There is absolutely no doubt as to who the opening day shortstop in will be in 2022. Tim Anderson is a star at this point in his career, and his clutch gene is a big reason why the Sox were able to win the division in the first place. Once again, if the Sox stay within the organization, Danny Mendick should be the primary backup at shortstop. There is no need to address shortstop on this team. 


Two of the three outfield spots are locks going into 2022. Eloy Jiménez should be penciled in as the starting left fielder, and the same goes for Luis Robert in center field. Adam Engel got the bulk of the starts in right field last year and played well, but his career renaissance looks to be unsustainable. With his blazing speed and solid glove, he profiles more as a fourth outfielder than a starter. The Sox could keep Andrew Vaughn in the outfield, but it is becoming increasingly likely that the Sox will sign a free agent outfielder to fill the void. There are plenty of big bats on the free agent market. If the White Sox are willing to spend, they should take long looks at Michael Conforto, Avisail Garcia, Nick Castellanos, and Eddie Rosario. If they are looking to grab a cheaper outfielder, Mark Canha and Odubel Herrera would both make a lot of sense. There is no denying that apart from second base, the biggest void in the lineup is the one in right field. 

Designated Hitter

After a strong showing last year, Gavin Sheets seems to have locked down the DH role for 2022. The team could always give the eclectic Yermin Mercedes another look, but that looks less likely every single day. Expect Andrew Vaughn to continue to get reps at DH along with Sheets in a platoon situation. While the Sox could use an upgrade at DH, it is nowhere near a priority now. They are best served staying put at DH.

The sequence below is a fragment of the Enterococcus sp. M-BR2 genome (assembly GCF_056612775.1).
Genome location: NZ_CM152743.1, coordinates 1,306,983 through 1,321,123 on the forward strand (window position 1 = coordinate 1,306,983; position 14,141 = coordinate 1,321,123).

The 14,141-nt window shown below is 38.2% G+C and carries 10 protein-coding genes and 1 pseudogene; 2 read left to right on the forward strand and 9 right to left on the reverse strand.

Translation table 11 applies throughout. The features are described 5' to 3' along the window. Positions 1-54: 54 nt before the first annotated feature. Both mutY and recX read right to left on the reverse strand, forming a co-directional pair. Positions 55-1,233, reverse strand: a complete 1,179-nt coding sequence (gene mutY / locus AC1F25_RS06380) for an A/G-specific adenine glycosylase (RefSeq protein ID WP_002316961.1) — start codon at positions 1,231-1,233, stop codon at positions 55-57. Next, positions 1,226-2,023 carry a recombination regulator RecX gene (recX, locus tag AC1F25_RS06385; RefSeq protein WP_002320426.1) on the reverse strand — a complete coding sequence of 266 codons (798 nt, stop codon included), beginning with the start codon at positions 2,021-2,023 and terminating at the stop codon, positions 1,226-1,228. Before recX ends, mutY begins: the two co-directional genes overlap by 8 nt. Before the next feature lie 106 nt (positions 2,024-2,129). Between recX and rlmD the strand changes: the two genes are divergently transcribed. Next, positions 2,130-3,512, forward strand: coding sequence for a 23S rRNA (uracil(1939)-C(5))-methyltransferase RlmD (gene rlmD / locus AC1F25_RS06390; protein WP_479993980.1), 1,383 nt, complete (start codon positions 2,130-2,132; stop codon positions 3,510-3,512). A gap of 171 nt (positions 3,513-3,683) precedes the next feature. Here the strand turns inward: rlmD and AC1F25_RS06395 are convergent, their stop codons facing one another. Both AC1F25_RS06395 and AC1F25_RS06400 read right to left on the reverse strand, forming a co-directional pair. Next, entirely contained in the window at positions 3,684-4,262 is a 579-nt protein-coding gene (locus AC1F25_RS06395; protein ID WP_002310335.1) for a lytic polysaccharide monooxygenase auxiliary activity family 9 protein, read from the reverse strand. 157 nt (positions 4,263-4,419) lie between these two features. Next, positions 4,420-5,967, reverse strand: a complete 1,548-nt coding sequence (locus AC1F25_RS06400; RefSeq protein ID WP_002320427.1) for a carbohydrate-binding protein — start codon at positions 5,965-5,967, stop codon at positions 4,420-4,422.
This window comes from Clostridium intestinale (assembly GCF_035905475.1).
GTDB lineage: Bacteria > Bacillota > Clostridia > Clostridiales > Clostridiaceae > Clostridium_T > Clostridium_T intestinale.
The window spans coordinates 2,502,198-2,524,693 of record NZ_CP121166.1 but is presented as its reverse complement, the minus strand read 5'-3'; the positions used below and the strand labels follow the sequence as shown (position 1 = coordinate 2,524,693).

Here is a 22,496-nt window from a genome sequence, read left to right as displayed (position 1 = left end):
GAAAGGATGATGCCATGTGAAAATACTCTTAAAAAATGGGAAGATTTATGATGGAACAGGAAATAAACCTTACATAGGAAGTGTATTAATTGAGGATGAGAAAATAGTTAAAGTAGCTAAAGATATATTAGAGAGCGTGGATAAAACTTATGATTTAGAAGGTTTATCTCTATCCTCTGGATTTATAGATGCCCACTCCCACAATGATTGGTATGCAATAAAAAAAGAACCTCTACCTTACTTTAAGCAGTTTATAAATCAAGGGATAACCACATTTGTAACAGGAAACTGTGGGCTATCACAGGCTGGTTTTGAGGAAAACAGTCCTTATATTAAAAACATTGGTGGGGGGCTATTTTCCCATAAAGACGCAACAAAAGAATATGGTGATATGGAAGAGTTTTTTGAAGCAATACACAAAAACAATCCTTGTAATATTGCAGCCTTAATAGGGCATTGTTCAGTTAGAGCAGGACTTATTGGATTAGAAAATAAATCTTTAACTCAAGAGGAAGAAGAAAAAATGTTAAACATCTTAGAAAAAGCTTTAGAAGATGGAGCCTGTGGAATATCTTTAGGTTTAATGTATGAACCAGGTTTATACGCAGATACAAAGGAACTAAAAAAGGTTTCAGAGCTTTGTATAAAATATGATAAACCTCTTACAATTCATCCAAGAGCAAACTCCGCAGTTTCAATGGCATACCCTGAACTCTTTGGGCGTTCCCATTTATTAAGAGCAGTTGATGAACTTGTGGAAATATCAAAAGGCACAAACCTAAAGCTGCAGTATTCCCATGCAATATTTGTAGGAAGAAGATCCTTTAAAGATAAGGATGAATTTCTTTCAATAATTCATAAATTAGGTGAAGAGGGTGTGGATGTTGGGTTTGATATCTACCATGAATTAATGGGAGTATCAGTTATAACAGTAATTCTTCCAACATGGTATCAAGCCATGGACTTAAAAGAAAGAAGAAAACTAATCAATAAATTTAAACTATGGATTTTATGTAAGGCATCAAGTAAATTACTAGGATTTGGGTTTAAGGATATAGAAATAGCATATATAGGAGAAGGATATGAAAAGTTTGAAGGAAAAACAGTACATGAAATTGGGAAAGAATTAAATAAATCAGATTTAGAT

Starting Pitching 

Now that Carlos Rodón is a free agent, the White Sox need to be careful not to dig themselves into a hole. The team did not offer Rodón a qualifying offer, which means that the team could lose him for nothing if they don’t re-sign him. Lance Lynn and Lucas Giolito will return to the top of the rotation, and Dylan Cease figures to have a spot secured for 2022. The question then becomes how to fill the other two spots in the rotation. Michael Kopech has proven to be a capable starter, but it seems as if the Sox like him more as a bullpen piece. If the White Sox don’t sign Rodón, they should go after two starting pitchers to round out the rotation. One of these should be an experienced arm who is capable of eating innings and the other should be a guy who, at a minimum, can be a strong third starter. The Sox should target Zack Greinke and Marcus Stroman if they want a strong rotation to carry into the postseason. Garrett Crochet is also a name to keep an eye on. Though he has been a dominant reliever so far through his young career, he was drafted in the first round to be a starting pitcher. Don’t be surprised to see him in the rotation if he has a solid showing in Spring Training. 


Fresh off his American League Reliever of the Year campaign, Liam Hendriks will return as the White Sox closer. Craig Kimbrel, for the time being, will be the team’s top setup option, though expect them to look for trade partners before the season begins. Ryan Tepera is a free agent, and the team should try to bring him back to secure the back end of the bullpen. The Sox have a reliable ‘pen, but you can never have too many arms. Going after a bounce-back candidate like Brad Hand could prove to be very rewarding for the White Sox. 


All in all, the White Sox are in the middle of their competitive window and should do whatever they can to bring a World Series title to South Side in 2022. Spending on a top-tier second basemen or right fielder along with a reliable starting pitcher should be enough to give this team a strong push towards the World Series. This off-season may move slower due to the impending expiration of the current collective bargaining agreement, but that should not stop the White Sox from going all-in on building a championship roster.